I have been trawling around some of my favourite crime fiction sites and blogs and what is noticeable is the preponderance of Scandinavian crime fiction, being read and written about.
For many years, I used to disregard crime fiction set in the UK, on the basis that I didn’t really what to read about where I live. When I read, I want to be transported elsewhere for the number of hours I’m immersed in the book.
I have now expanded my scope to include home-based fiction, on the grounds that I was obviously denying myself access to some great books with my myopic viewpoint.
When I looked abroad for my fix of crime fiction I was immediately drawn to America and some of the fantastic crime writers they have spawned; Jim Thompson, Elmore Leonard, Charles Willeford to name a few.
Spreading my wings further, I sought out books set in Australia, New Zealand, Canada, Ireland, South Africa........and Scandinavia.
Over the past few years of book browsing, I have acquired a fair few books from the likes of Henning Mankell, Arnuldar Indridason and the double act of Sjowall/Wahloo amongst others. Plus I’ve added Jo Nesbo and Asa Larrson recently to my TBR pile.
Checking my reading list for the past three years, it’s apparent that whilst I like reading about Scandinavian crime fiction, I don’t actually read any.
2012 Scandinavian crime fiction read = ZERO,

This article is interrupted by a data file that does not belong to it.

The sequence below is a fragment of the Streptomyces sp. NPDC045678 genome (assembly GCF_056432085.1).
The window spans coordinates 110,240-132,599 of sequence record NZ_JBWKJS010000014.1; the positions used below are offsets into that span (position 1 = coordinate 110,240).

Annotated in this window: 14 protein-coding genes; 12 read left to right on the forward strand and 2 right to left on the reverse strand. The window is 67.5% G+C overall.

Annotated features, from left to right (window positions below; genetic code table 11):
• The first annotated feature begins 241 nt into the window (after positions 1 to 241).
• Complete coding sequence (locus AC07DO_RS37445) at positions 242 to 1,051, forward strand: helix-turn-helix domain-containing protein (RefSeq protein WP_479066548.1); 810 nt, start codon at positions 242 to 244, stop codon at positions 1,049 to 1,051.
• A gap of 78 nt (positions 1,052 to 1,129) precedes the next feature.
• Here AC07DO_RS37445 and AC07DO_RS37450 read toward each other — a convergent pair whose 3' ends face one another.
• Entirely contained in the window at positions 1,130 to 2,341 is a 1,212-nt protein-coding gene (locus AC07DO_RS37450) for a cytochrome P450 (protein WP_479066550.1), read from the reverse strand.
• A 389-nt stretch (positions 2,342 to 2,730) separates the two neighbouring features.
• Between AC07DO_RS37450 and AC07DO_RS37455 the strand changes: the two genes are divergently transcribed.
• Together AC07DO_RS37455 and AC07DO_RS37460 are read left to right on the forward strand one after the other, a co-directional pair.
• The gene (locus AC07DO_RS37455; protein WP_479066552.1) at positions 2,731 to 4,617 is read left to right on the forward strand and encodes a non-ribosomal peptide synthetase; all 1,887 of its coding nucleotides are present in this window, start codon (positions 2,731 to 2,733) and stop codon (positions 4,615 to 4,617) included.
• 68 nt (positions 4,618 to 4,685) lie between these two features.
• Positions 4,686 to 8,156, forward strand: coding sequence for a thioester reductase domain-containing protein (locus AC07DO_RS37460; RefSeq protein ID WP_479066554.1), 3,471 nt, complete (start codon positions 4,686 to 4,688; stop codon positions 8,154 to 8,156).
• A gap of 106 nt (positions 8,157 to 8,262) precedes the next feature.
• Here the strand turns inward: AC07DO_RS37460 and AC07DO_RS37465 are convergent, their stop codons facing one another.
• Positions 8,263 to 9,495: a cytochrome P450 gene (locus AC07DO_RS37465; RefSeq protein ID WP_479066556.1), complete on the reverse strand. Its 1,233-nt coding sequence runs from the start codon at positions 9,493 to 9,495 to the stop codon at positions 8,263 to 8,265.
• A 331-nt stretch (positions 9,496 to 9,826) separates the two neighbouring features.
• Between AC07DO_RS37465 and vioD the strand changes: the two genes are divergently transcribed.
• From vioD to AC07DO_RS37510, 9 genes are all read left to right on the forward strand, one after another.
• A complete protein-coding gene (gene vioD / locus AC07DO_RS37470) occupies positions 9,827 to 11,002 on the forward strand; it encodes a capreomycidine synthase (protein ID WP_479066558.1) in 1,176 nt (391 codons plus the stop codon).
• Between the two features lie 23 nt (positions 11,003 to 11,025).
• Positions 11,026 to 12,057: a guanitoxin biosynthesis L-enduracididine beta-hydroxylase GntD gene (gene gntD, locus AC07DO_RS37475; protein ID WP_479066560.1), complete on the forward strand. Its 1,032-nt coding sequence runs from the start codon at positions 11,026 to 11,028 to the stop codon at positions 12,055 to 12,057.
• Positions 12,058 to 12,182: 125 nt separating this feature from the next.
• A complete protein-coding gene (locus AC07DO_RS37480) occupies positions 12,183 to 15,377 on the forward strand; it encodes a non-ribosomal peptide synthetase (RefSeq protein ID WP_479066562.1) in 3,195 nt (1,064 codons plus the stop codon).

2011 Scandinavian crime fiction read = 3 (Kepler, Larsson, Jungstedt}
2010 Scandinavian crime fiction read = ZERO,
Pre-2010 Scandinavian crime fiction read – memory dredging.....Sjowall/Wahloo – 1 of, Mankell – 2 of, and one of them was set in Africa!
Why do I actually have an aversion to reading these books?
Well a lot of the time I want to read about places that I’d like to go visit; somewhere warm, sunny, vibrant, inviting, relaxing.......none of which springs to mind when I think of Scandinavia.
Scandinavian word-association game...............cold, dark, bleak, dull, boring, Winter, Volvos, pickled herrings, Abba, Ulrika........none of which I’m viewing as positives.
The only major positive I can think of is Henrik Larsson and his wonderful days at Celtic, maybe if he wrote crime fiction, I would jump aboard.
Scandinavian crime fiction will be one of my reading targets for 2013 – one a month should be a reasonable aim.